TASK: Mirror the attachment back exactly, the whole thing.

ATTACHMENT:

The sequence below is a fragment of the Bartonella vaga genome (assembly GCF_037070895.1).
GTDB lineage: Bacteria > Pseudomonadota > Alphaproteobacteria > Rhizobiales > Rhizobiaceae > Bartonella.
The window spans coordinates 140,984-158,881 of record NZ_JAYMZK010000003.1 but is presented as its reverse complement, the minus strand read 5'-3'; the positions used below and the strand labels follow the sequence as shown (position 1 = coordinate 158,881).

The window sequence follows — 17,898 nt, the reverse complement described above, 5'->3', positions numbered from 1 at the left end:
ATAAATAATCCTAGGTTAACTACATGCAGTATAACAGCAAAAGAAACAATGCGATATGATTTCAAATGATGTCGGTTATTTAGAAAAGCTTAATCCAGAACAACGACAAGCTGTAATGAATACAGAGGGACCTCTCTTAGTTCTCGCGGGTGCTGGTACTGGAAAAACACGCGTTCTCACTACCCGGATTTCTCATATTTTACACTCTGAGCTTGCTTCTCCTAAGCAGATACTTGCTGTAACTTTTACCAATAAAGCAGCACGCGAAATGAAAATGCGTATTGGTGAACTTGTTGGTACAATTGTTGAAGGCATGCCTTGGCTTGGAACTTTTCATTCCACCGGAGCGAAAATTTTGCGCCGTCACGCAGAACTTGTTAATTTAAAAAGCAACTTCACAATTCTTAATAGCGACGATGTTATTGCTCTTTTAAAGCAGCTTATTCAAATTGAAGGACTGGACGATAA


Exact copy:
The sequence below is a fragment of the Bartonella vaga genome (assembly GCF_037070895.1).
GTDB lineage: Bacteria > Pseudomonadota > Alphaproteobacteria > Rhizobiales > Rhizobiaceae > Bartonella.
The window spans coordinates 140,984-158,881 of record NZ_JAYMZK010000003.1 but is presented as its reverse complement, the minus strand read 5'-3'; the positions used below and the strand labels follow the sequence as shown (position 1 = coordinate 158,881).

The window sequence follows — 17,898 nt, the reverse complement described above, 5'->3', positions numbered from 1 at the left end:
ATAAATAATCCTAGGTTAACTACATGCAGTATAACAGCAAAAGAAACAATGCGATATGATTTCAAATGATGTCGGTTATTTAGAAAAGCTTAATCCAGAACAACGACAAGCTGTAATGAATACAGAGGGACCTCTCTTAGTTCTCGCGGGTGCTGGTACTGGAAAAACACGCGTTCTCACTACCCGGATTTCTCATATTTTACACTCTGAGCTTGCTTCTCCTAAGCAGATACTTGCTGTAACTTTTACCAATAAAGCAGCACGCGAAATGAAAATGCGTATTGGTGAACTTGTTGGTACAATTGTTGAAGGCATGCCTTGGCTTGGAACTTTTCATTCCACCGGAGCGAAAATTTTGCGCCGTCACGCAGAACTTGTTAATTTAAAAAGCAACTTCACAATTCTTAATAGCGACGATGTTATTGCTCTTTTAAAGCAGCTTATTCAAATTGAAGGACTGGACGATAA